Maps are portals to the imagination — creative and often beautiful ways of imagining a place and its people. Old maps offer us a chance to see our history written over the land, whether it’s a few tents at a railroad crossing, the Muscogee Creek allotments or the now-vanished trolley tracks. Maps also offer us a vision of the future and of paths not taken: of the city laid out as a spoke-and-hub system, of fabulous islands in the middle of the Arkansas River, or a once-thriving Greenwood riven by a highway. And in this age of big data, maps also allow us to view the often invisible lines that run through our city and play an essential role in inhabiting Tulsa as a human place.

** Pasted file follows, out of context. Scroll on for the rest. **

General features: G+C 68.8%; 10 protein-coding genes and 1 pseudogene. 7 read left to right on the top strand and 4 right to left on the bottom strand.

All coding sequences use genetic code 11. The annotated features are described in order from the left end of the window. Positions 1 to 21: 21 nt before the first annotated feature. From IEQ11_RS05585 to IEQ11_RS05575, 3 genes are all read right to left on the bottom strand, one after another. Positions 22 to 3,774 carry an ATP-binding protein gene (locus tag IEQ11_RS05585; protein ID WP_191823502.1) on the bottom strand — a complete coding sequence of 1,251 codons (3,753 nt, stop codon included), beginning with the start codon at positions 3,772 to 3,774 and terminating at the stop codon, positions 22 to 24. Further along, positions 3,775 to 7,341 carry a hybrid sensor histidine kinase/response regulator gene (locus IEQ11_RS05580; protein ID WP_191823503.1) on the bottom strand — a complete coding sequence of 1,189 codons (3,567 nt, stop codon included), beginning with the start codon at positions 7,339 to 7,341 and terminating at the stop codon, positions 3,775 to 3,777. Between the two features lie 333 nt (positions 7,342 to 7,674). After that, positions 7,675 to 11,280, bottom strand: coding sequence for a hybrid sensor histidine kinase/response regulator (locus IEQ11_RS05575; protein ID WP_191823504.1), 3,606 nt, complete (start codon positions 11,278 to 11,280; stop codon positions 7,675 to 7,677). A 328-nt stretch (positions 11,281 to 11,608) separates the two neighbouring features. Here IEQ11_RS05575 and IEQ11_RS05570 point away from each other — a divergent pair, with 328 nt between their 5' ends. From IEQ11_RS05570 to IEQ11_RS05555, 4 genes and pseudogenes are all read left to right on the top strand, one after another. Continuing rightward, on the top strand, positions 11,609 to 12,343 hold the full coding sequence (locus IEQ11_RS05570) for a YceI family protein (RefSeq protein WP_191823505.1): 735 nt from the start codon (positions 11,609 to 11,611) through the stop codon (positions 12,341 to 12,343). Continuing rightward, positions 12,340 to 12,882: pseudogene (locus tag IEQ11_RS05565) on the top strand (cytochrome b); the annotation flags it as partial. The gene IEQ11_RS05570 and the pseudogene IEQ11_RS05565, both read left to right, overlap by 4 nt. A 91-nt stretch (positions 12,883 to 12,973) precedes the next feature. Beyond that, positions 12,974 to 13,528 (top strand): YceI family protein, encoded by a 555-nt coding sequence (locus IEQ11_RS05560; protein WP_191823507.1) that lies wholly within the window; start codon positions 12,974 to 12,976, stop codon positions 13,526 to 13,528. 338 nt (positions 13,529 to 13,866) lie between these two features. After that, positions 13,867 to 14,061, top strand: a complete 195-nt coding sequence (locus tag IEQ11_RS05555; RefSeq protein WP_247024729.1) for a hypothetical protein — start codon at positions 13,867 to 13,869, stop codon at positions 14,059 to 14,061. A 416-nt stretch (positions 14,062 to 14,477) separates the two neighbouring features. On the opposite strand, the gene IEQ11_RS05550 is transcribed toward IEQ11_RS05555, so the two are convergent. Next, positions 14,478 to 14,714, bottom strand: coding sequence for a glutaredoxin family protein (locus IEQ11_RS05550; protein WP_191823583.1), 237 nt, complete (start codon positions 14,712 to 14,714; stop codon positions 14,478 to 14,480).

Taken together, these images provide an exciting new way to see Tulsa — its past, present and future. Although often created for the most practical purposes (like setting boundaries or establishing insurance rates), these maps also become art objects in themselves. Their vivid colors, fanciful artwork and sometimes strange abstraction strike the eye, even as they invite us to see our home and ourselves in new and often surprising ways.
This exhibition has been made possible by a year-long collaboration between the Oklahoma Center for the Humanities, Gilcrease Museum, McFarlin Library, Tulsa City-County Library and Tulsa Historical Society.
The show opens on Friday, June 1 and runs through June 30 at the Henry Zarrow Center for Art & Education. Join us at the opening on First Friday from 6 to 9 p.m. in the vibrant Tulsa Arts District! Free and open to the public.
Friday, June 1 at 6:00pm
Zarrow Center for Art & Education
124 East M.B. Brady Street, Tulsa, Oklahoma 74103-2014